• Free agent Chris Bosh continues to eye an NBA comeback, but a number of hurdles would stand between him and the Lakers on a potential deal, writes Bleacher Report’s Eric Pincus. Bosh must show a significant improvement in his condition or any potential treatment options in order to be cleared by the league.
  • While he may be a long shot to leave the Warriors in 2019, Klay Thompson shouldn’t be overlooked as a potential free agent target for the Lakers, according to ESPN’s Ramona Shelburne. As Anthony Irwin of Silver Screen & Roll details, Shelburne observed during an appearance on ESPN Radio that Thompson’s skill set would be an ideal fit for the Lakers, but acknowledged that the All-Star guard “feels like a Warrior for life.”

Pacific Notes: Stephenson, Teodosic, Boban, Booker

When LeBron James joined the Lakers, several other seasoned veterans followed suit. While Los Angeles was not able to lure another high-priced free agent alongside James, the team did sign experienced players who all fill specific roles.

Longtime Indiana Pacer Lance Stephenson, a noted on-court nemesis of James, was one of the first players to sign. Speaking a party to say farewell to Indianapolis, Stephenson told The Indianapolis Star that he did not personally hear from James but was aware of his interest.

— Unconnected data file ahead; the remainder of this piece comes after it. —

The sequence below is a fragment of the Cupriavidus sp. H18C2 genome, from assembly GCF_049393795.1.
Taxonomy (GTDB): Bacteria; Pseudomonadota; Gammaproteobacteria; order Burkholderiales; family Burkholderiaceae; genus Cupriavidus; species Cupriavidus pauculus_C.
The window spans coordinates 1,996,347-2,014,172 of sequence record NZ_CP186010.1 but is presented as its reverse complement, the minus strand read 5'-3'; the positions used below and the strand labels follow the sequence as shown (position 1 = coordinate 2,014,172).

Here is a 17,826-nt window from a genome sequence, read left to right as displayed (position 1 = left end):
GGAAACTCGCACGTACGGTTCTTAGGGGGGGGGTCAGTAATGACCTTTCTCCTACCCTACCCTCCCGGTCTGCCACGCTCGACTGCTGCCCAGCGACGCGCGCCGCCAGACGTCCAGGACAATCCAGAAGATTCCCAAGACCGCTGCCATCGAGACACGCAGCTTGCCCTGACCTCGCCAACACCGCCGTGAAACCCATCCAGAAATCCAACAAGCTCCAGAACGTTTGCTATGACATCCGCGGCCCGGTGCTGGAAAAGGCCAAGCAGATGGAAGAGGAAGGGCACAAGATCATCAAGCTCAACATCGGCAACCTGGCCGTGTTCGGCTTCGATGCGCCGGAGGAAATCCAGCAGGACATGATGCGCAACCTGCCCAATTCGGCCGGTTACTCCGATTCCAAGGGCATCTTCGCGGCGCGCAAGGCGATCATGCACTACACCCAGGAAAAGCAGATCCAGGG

Magic (Johnson) called me and he told me LeBron was interested, very interested in me,” Stephenson said.

Stephenson, 27, is coming off a year in which he played all 82 games for the first time in his career. He averaged 9.2 PPG and 5.2 RPG for Indiana off the bench while providing his usual hard-nosed yet quirky style of play.

“Give me a few hours to make this decision,” Stephenson said he told Johnson. “I decided to go there and, hopefully, we will win a lot of games and have fun.”

Check out more Pacific Division notes below:

  • Clippers players Milos Teodosic and Boban Marjanovic have decided not to join the Serbian national team for September’s FIBA World Cup qualifiers, head coach Sasha Djordjevic confirmed to Novosti.rs (via Sportando).
  • The Clippers‘ quest for a new arena took a positive step forward on Friday, as lawmakers approved a bill that would streamline the process, Mirjam Swanson of The Orange County Register writes.
  • Suns guard Devin Booker is off to a strong start in his career and he only sees better things ahead. Speaking to a group of 300 kids at a youth camp, Booker said that he feels the playoffs are within reach, given the team’s acquisitions and young talent, Greg Moore of the AZCentral.com writes. “I want to build my own legacy here in Phoenix,” Booker said. “I feel like I’m off to a pretty good start. Just gotta keep going. Turn these losses into wins and make the playoffs and go from there.”

Central Notes: Stephenson, Parker, Stefanski, Griffin

Lance Stephenson has left the Pacers again, but just like last time it may not be forever, writes Dana Benbow for The Indianapolis Star. Stephenson, who signed a one-year deal with the Lakers this summer, was asked about a possible return during a party he threw Wednesday to say goodbye to Indianapolis.

“Oh, of course. This is home. Of course,” he responded. “I would always want to come back here.”

Stephenson was among Indiana’s most productive reserves last season, appearing in all 82 games and posting a 9.2/5.2/2.9 line. His previous stints with other teams — the Hornets, Clippers, Grizzlies, Pelicans and Timberwolves — produced mostly disappointing results.